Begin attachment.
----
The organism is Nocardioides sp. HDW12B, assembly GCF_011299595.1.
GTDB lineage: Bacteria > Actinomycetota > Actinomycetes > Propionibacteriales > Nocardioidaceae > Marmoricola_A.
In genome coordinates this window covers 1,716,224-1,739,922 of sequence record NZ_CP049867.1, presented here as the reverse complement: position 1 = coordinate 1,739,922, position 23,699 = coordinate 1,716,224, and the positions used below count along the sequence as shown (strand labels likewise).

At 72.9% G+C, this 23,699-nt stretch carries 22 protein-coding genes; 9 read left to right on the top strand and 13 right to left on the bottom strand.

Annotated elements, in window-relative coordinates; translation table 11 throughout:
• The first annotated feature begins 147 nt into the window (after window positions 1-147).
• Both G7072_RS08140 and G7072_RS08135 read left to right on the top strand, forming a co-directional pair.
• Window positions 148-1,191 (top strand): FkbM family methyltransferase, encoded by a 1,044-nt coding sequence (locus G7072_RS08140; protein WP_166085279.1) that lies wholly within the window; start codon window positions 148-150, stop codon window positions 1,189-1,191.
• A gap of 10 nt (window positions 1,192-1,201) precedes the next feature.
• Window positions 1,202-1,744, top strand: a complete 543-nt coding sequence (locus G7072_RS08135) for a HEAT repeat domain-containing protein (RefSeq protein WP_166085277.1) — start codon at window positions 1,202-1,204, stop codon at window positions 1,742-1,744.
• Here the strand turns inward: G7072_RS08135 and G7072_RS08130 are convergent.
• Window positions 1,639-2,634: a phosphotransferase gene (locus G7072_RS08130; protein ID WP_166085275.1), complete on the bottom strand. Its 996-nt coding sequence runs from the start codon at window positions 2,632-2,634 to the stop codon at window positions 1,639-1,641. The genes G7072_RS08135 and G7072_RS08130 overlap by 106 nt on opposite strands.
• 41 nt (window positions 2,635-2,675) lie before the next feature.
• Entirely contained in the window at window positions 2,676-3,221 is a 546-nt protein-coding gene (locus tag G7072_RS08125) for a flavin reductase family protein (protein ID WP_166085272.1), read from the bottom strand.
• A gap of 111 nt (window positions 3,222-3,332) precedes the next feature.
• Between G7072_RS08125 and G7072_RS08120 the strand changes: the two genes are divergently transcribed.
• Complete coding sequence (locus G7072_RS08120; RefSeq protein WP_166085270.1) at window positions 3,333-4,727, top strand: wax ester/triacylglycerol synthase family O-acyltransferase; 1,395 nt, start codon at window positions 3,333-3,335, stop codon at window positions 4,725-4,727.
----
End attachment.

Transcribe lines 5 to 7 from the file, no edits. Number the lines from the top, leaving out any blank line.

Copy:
Annotated elements, in window-relative coordinates; translation table 11 throughout:
• The first annotated feature begins 147 nt into the window (after window positions 1-147).
• Both G7072_RS08140 and G7072_RS08135 read left to right on the top strand, forming a co-directional pair.